Dangerous cotton harvest
As most cotton pickers have informal jobs, they are not registered. Accordingly, there are no reliable statistics. In Pakistan, the province of Sindh is the second most important cotton region after Punjab, and it accounts for about 1 million cotton pickers. That is the estimate of Javed Hussain of the independent Sindh Community Foundation. He assumes that three quarters are women (in regard to unequal gender opportunities in Pakistan, see Mahwish Gul on www.dandc.eu). They work in the burning sunlight without any kind of protection. Some of the women are even pregnant. Risks include hand wounds, contact with dangerous insects and pesticide contamination.
Pesticides are a slow poison that eventually affects cotton pickers’ health, says Khalid Mahmood Khokhar of the Pakistan Kissan Ittehad, a farmer's union. He wants the central government and the provincial governments to do more to protect farm workers workers (regarding pesticide use in Africa, see Patrick Ajwang on www.dandc.eu).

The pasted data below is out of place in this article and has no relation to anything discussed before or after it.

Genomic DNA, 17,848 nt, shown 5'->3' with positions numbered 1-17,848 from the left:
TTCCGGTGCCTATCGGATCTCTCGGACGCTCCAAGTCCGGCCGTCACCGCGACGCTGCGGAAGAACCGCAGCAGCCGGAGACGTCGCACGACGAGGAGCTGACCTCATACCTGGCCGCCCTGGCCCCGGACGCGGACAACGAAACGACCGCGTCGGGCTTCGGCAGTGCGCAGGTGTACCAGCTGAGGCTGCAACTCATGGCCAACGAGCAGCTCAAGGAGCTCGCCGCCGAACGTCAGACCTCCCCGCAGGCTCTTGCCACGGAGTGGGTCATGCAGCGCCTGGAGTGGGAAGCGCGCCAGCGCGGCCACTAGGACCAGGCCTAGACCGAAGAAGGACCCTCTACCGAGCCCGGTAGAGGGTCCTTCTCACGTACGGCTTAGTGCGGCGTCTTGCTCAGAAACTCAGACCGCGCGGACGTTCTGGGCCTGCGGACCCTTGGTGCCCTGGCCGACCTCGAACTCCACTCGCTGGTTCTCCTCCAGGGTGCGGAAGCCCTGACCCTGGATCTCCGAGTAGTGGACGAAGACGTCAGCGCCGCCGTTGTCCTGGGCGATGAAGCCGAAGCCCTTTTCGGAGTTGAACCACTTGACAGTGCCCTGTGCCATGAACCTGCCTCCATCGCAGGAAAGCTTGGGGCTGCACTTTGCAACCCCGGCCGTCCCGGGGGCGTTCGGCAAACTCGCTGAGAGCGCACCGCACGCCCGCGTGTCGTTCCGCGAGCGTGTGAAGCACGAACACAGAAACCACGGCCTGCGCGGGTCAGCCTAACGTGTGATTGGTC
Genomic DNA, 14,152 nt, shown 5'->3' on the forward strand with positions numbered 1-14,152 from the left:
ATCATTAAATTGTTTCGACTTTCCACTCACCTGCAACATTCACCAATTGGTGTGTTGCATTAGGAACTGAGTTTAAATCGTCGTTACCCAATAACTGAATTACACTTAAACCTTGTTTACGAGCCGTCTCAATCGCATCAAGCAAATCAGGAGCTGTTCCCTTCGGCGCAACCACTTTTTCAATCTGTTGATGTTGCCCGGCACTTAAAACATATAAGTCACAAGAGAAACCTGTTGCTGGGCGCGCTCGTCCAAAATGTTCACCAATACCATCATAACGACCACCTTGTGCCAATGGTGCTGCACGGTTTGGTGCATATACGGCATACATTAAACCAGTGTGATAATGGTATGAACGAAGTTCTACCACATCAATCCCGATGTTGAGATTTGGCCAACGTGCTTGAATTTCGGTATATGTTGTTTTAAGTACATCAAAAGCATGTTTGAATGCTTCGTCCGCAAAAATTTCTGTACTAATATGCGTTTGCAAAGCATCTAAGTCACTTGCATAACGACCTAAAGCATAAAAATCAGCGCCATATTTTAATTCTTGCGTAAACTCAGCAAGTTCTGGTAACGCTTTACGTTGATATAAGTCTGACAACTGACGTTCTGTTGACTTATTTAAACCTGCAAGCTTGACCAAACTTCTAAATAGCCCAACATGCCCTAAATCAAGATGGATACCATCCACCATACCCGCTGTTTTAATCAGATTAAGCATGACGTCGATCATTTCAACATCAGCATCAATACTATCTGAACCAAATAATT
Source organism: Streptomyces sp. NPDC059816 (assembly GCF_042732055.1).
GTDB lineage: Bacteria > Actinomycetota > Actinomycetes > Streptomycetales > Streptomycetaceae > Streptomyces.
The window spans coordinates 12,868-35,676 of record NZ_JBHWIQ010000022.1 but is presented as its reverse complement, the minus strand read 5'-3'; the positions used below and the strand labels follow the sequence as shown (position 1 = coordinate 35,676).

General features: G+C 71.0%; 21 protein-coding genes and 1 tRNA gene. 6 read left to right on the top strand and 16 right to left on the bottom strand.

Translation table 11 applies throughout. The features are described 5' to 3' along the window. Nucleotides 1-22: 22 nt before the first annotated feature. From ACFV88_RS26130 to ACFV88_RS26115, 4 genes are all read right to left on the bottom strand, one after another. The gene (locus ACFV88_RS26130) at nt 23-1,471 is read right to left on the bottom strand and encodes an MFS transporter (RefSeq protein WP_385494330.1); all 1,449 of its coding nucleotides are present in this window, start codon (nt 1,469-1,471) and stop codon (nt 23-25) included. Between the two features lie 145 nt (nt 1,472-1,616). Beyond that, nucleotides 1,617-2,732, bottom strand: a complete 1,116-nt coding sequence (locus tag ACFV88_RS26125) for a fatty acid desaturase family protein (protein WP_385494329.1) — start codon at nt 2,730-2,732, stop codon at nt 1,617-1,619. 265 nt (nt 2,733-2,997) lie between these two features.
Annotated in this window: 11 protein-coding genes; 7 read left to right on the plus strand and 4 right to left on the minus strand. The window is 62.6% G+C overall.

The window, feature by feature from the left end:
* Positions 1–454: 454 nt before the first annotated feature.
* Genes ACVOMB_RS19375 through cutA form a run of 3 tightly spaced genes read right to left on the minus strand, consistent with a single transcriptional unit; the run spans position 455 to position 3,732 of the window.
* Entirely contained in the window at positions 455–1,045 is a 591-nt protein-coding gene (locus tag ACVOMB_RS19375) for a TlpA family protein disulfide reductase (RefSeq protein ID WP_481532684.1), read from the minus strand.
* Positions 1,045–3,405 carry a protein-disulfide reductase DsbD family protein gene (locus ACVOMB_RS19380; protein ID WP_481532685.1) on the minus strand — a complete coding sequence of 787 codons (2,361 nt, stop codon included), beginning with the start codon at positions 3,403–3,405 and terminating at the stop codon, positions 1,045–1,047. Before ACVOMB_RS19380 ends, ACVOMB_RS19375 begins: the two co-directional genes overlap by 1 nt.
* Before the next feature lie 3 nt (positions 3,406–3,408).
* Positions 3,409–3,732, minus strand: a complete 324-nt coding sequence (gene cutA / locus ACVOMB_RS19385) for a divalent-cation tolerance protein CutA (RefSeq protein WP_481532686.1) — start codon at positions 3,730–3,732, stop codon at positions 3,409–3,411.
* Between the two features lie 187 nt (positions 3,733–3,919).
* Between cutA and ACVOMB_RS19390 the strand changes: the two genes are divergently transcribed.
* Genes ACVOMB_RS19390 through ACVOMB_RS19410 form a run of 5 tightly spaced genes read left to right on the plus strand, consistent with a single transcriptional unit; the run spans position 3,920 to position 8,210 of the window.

Bonded labour is an issue too, insists Akram Khaskheli of the non-governmental Hari Welfare Association. According to him, cotton pickers earn about 350 to 500 Pakistani rupees per day. That is the equivalent of € 1.75 to € 2.60. To earn the money, they must pick 30 to 40 kg of raw cotton, which is called “phutti”. Greater amounts are hardly feasible. The women’s meagre incomes are not enough to make ends meet, the activist says. According to him a legal minimum wage of 1000 rupees for 40 kg would be appropriate.
He raises an additional demand: “The government should start registration of women workers involved in cotton picking to provide them benefits of health and social security.”
Imran Mukhtar is a journalist based in Islamabad.